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article imageReview: Ian McKellen is the most relatable ‘Mr. Holmes’ Special

By Sarah Gopaul     Jul 17, 2015 in Entertainment
Sir Ian McKellan stars in ‘Mr. Holmes,’ which centres on the legendary detective who’s trying to outwit old age just long enough to solve one last mystery.
It’s difficult to imagine our heroes growing older and becoming less competent. They often seem as if they would remain ageless and infallible forever. This is only true of fictional characters, but they also provide an opportunity to address these issues through a personality with which people are already familiar and perhaps attached. It allows for a different perspective on the story and negates the necessity to build a connection because one already exists. Mr. Holmes features an aged Sherlock desperate to solve one last case.
Sherlock Holmes (Sir Ian McKellen) lives in seclusion in the country with his bees. He’s aided by a live-in housekeeper, (Laura Linney) and her young son, Roger (Milo Parker), to whom Holmes ultimately takes a liking. Recently returned from a journey to Asia, the retired investigator is more determined than ever to complete the only record of a case he’d ever commit to paper – Watson is the one who created the literary protagonist of the same name based on their assignments, but Holmes insists he got this one wrong. However, the chief obstacle to this seemingly simple task was once the famous detective’s greatest weapon: his mind. Alzheimer’s and poor health is hindering his progress, but Holmes always finds a way.
There are three stories presented parallel to each other. The first is the present in which Holmes curmudgeonly orders his household, lovingly tends to his bees and suffers spells of forgetfulness. His writing during this time creates a connection to the last case he worked before retiring. As he tries to remember the details and why this particular assignment forced him to quit, audiences watch it unfold. Beginning the day a woman’s husband sought the detective’s help, it follows the tale through to Holmes ultimately solving the mystery… but not the problem. The third story recounts his trip to Asia, where he searched for a natural remedy for his poor memory.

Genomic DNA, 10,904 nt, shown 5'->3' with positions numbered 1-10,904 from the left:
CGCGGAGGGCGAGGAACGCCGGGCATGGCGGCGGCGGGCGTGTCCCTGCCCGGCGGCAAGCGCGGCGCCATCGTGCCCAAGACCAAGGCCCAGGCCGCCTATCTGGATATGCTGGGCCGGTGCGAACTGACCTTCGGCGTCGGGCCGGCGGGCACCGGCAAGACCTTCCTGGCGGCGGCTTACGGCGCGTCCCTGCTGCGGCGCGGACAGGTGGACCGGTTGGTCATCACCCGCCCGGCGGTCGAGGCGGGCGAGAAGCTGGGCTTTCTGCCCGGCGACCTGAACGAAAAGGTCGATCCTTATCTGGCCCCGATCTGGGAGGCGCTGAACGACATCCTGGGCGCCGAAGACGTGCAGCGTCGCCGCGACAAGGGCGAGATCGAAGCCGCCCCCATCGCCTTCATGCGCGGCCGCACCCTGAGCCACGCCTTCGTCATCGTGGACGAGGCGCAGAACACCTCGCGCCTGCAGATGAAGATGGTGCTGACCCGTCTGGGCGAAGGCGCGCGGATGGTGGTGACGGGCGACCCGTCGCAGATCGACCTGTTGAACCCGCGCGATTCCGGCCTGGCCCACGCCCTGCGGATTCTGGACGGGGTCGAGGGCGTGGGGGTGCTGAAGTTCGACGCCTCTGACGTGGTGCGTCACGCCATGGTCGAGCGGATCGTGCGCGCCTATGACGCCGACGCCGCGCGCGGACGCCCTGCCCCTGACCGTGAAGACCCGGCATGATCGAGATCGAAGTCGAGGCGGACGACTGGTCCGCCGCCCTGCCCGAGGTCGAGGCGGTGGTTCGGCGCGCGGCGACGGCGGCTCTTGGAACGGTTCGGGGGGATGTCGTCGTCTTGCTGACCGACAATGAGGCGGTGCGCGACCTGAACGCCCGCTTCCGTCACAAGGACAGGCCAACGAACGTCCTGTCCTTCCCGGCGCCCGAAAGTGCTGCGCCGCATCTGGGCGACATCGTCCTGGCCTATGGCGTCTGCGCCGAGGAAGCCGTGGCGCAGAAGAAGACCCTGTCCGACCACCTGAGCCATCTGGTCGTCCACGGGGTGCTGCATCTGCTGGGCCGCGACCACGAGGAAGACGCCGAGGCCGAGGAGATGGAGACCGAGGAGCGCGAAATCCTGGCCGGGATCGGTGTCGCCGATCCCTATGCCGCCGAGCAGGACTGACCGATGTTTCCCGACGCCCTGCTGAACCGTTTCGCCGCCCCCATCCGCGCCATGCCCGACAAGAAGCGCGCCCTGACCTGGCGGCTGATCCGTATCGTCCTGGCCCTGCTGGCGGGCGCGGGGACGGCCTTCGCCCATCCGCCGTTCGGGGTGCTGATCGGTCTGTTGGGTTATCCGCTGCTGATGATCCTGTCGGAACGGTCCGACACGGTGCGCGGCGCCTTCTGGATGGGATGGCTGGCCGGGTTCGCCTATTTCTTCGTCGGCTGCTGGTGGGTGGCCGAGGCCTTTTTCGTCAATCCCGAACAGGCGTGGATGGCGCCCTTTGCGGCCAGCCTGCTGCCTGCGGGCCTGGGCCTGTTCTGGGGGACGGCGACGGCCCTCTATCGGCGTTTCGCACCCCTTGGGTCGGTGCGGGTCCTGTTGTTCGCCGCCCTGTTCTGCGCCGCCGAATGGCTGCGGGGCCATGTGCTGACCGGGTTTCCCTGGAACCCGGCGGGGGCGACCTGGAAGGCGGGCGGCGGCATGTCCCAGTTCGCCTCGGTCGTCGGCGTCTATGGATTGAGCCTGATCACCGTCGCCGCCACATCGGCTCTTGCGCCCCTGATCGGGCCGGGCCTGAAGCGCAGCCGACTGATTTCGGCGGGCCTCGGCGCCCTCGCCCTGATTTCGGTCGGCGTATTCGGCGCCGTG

The narrative combines viewers’ fascination with the fantastic Holmes and their anxiety about age and illness. The fan element is kept alive by Roger, who idolizes the old man and demands the opportunity to become learned and someone of importance. His attempts to follow the detective’s logic in the case mirror the experience of anyone who’s read a mystery. On the other hand, Holmes is a private man who insists on managing his health with as little interference as possible. He seeks medicine doctors won’t provide and scoffs at medical opinions that try to make him bed-ridden. Yet, like all men, in spite of his best efforts his body continues to fail him and audiences watch as the once infallible hero loses his battle with time.
McKellan displays the juxtaposition flawlessly. The “younger” Holmes is stoic and calculating, confident in his deductive and shadowing abilities. Conversely, the elder Holmes is sometimes frail and exhibits a softer disposition as he confronts and tries to alter the loneliness he imposed on himself. Also, who can’t imagine the actor as an older Sherlock Holmes? Linney is the typically hardened domestic who runs a fairly strict household. Her role in the story is less significant than Parker’s, but she still plays an important part in Holmes’ care and redemption. Parker has all the enthusiasm of a fan and young person who has just realized he lives with his idol. Roger genuinely inspires Holmes and vice versa.
Director: Bill Condon
Starring: Ian McKellen, Laura Linney and Hiroyuki Sanada
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